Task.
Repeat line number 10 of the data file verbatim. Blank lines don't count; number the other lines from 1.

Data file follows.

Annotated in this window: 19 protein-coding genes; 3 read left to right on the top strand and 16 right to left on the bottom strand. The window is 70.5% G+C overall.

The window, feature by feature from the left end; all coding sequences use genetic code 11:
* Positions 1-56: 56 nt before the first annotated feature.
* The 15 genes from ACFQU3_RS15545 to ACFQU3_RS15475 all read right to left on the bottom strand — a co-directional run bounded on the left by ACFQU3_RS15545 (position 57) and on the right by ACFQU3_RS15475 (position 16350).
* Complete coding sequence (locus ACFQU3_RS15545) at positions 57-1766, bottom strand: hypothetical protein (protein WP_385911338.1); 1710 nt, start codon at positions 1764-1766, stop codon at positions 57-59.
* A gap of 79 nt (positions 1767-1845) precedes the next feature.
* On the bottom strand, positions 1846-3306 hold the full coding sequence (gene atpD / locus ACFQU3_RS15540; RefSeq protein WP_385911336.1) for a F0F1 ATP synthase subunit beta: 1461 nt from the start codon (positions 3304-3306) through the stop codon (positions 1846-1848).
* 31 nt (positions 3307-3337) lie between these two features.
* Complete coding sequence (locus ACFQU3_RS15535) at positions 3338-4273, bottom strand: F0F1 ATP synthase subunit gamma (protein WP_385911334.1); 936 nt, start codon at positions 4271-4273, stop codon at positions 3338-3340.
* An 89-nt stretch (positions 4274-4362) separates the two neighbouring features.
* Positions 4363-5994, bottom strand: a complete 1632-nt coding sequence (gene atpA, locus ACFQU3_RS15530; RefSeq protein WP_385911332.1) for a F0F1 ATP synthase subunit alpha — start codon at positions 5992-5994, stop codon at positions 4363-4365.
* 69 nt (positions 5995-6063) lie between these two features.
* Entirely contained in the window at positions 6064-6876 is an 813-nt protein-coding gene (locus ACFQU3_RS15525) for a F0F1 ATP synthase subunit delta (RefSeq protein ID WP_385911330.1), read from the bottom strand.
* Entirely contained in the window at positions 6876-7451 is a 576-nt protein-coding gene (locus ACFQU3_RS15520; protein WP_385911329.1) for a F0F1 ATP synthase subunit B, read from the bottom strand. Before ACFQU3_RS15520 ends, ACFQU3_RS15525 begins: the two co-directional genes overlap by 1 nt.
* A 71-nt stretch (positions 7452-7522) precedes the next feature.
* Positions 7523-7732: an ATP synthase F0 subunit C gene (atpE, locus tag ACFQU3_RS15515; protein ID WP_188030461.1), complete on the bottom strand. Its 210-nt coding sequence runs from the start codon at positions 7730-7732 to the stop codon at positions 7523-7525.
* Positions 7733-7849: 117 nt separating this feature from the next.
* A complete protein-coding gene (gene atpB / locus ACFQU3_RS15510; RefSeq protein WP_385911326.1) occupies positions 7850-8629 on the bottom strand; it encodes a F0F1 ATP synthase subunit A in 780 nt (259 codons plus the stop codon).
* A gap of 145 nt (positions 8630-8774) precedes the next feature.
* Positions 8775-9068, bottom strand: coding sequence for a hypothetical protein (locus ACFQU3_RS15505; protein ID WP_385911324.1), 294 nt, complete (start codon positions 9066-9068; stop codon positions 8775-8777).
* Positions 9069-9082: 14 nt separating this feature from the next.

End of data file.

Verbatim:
* An 89-nt stretch (positions 4274-4362) separates the two neighbouring features.